If the budget delivers on all election promises, which they have already said it won’t, because “national” and “worse than we thought” is that when it is ok to criticise and hold them to account for their promises?

  7. Sacha 7

    Poor Soimon claiming that poverty is because of gangs and intergenerational dependency and that paying poor families money is not the answer – when there is plenty of evidence he is flat wrong.

    Same with trickle down. What a clown.

    • tracey 7.1

      Next someone will say jobless are all drug users and that is why they can’t work, so we should drug test them… oh wait

  8. David Mac 8

    I believe in a trickle down theory of sorts, I have to, chasing trickles is how I make a living. Major capital investment creates peripheral opportunities, trickles. I pick up my bucket and chase them about. I wouldn’t want a business selling 2nd hand Jap import cars but VIN’ing them for traders/NZ roads could be a goldmine, a tasty beneficial trickledown.

    I think it’s unrealistic of me to place my bucket beside me as I sit on the couch and watch TV and expect it to fill up on it’s own accord, my quality of life getting a boost without me raising a finger. I would be anticipating next to no change in my life.

    • tracey 8.1

      Isn’t it cool that we all have the same size bucket and couch and shoes though to chase the trickles

      • David Mac 8.1.1

        Hi Tracey, yep I think we all have something of value to bring to the party and we need to get better at identifying and utilising that value. Make the most of the trickles, fit spreader nozzles.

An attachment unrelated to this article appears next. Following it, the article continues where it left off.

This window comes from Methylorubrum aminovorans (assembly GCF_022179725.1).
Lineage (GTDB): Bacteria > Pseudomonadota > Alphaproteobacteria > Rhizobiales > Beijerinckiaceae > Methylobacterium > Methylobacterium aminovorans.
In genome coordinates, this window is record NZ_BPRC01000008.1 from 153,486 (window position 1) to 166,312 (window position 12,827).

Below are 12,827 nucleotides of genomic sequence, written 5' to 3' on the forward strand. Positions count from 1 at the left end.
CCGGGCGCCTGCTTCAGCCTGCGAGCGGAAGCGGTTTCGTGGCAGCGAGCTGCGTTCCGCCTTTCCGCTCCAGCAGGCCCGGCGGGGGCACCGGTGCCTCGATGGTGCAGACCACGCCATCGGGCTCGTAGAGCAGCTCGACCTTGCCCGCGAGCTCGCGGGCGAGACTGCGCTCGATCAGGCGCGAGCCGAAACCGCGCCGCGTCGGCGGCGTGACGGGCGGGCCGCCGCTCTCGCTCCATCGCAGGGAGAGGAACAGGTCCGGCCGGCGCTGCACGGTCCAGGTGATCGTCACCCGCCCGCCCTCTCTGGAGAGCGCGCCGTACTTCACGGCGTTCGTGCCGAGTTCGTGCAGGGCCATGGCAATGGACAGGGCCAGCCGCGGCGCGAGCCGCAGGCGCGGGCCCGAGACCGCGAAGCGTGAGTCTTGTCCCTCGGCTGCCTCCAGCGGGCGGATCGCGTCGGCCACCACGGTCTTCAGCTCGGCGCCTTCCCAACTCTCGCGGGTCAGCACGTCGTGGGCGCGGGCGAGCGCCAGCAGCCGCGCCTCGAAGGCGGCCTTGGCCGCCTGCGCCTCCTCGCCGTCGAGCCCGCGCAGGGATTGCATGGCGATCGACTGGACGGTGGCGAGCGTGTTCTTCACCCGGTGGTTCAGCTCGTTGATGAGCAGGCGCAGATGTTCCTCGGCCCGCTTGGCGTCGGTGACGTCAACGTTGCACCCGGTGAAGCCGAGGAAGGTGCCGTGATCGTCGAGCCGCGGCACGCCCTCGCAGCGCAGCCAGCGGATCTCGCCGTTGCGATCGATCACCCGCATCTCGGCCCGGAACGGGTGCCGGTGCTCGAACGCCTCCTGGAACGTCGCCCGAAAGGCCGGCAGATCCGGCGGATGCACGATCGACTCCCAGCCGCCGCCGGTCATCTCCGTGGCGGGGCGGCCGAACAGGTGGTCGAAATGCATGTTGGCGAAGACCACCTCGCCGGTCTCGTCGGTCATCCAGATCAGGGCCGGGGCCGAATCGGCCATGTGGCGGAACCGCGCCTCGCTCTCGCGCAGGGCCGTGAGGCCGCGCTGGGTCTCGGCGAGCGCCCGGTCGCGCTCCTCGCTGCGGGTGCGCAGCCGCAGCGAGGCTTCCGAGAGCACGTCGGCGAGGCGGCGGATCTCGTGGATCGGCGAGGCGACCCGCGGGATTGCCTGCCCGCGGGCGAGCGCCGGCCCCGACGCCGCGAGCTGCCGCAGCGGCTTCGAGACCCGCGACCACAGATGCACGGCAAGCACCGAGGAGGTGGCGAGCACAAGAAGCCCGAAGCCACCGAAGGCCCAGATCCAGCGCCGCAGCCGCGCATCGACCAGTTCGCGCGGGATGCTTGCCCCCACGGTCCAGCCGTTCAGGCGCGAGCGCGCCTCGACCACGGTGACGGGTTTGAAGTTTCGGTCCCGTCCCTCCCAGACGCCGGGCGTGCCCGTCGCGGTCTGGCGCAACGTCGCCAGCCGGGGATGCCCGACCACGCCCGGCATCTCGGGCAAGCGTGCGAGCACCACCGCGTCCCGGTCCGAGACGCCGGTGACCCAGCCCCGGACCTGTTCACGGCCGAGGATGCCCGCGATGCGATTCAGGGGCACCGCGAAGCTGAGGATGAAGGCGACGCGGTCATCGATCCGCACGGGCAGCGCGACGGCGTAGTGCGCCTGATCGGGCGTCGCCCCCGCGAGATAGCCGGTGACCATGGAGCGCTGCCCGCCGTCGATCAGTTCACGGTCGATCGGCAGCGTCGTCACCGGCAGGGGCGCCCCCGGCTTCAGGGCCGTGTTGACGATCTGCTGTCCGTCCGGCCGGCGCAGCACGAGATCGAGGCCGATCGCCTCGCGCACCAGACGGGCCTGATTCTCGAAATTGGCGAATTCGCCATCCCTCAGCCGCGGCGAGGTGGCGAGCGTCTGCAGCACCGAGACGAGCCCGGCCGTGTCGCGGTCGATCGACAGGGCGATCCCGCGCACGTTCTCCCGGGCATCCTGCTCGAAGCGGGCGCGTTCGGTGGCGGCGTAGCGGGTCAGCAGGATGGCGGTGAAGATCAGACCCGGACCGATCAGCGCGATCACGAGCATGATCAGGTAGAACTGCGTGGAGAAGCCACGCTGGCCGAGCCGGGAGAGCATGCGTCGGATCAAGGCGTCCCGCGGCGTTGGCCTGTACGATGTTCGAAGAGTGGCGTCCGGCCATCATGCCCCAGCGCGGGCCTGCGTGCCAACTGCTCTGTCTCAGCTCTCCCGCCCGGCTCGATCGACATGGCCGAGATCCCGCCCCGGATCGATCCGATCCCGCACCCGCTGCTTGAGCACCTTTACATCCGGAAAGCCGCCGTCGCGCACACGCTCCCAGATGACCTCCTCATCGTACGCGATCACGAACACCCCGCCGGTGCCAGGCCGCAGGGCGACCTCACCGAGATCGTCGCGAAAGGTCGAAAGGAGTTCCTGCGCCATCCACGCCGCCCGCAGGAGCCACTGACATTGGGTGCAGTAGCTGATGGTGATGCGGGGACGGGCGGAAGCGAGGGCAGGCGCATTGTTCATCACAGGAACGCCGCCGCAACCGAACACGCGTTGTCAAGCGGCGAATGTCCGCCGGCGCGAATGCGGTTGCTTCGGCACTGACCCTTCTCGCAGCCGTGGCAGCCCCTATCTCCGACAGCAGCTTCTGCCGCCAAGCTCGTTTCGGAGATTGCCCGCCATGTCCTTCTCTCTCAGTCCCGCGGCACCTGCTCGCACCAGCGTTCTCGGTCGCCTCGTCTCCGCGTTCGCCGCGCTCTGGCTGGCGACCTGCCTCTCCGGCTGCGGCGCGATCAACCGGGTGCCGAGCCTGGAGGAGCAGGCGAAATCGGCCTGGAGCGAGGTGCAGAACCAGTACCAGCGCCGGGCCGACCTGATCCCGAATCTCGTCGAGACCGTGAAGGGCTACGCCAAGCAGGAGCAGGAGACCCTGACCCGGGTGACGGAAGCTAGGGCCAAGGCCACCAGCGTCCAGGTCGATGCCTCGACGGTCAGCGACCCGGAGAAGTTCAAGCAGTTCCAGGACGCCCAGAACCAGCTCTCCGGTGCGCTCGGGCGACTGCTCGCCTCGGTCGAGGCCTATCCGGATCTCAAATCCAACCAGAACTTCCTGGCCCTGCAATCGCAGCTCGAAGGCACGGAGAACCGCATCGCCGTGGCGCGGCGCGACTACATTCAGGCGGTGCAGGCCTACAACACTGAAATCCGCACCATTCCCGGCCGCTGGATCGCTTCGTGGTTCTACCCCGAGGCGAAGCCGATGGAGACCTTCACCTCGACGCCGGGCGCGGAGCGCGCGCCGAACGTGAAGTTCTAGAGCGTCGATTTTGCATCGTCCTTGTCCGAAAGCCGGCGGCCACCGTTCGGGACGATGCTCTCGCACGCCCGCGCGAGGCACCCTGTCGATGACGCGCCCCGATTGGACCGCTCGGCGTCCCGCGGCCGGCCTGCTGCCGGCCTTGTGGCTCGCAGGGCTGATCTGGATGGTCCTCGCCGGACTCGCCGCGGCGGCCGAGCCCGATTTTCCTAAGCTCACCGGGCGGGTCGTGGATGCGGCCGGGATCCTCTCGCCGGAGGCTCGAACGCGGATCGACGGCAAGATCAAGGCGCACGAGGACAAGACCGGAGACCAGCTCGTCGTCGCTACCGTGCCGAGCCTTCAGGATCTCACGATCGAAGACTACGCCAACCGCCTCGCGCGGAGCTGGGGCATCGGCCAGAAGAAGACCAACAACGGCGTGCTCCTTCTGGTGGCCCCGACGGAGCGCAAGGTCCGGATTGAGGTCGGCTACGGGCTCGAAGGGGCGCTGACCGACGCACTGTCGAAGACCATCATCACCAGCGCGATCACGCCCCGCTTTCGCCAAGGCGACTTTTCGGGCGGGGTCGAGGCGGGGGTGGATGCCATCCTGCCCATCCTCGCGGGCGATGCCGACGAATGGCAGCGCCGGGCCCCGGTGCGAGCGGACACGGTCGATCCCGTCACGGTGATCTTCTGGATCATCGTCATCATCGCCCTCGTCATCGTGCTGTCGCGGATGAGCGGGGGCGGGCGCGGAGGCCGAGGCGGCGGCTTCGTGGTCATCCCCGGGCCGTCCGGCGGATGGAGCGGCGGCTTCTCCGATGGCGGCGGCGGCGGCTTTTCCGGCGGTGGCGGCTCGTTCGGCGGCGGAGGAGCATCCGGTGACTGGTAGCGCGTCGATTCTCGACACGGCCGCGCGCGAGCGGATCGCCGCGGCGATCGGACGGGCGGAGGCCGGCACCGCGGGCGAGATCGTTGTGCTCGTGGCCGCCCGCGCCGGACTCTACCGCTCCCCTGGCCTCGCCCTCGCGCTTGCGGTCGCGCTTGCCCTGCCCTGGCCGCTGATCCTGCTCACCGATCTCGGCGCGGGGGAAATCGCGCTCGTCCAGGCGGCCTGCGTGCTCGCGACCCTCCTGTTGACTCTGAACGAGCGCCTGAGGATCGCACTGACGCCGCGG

• tracey 8.1.1.1

          We do all have something of value to offer but we do not all start at the same starting line, have holes in our buckets, no couch and worn out running shoes.

          While I am grateful for my current state of health and wealth I do not suppose that everyone has the same opportunities or advantages as me and so I work to try to give extra support to those who need it rather than indirectly suggesting to them that it can all happen for them, like me, if they work hard enough and chase the trickle. Cos that is a fallacy.

    • Draco T Bastard 8.2

      I think it’s unrealistic of me to place my bucket beside me as I sit on the couch and watch TV and expect it to fill up on it’s own accord, my quality of life getting a boost without me raising a finger.

      But that is capitalism. Being able to not produce anything of value and get richer while doing it.

  9. Wayne 9

    Labour is the government. Simon is not. So the real acid is on the current government. They are not changing income tax rates. CGT did not affect house prices in Aus, and it won’t here (assuming Labour introduces a CGT).
    So the basic wealth distribution is not going to change. Getting more people into house ownership will help, but if people stay as permanent renters they will always be at the bottom of the wealth curve.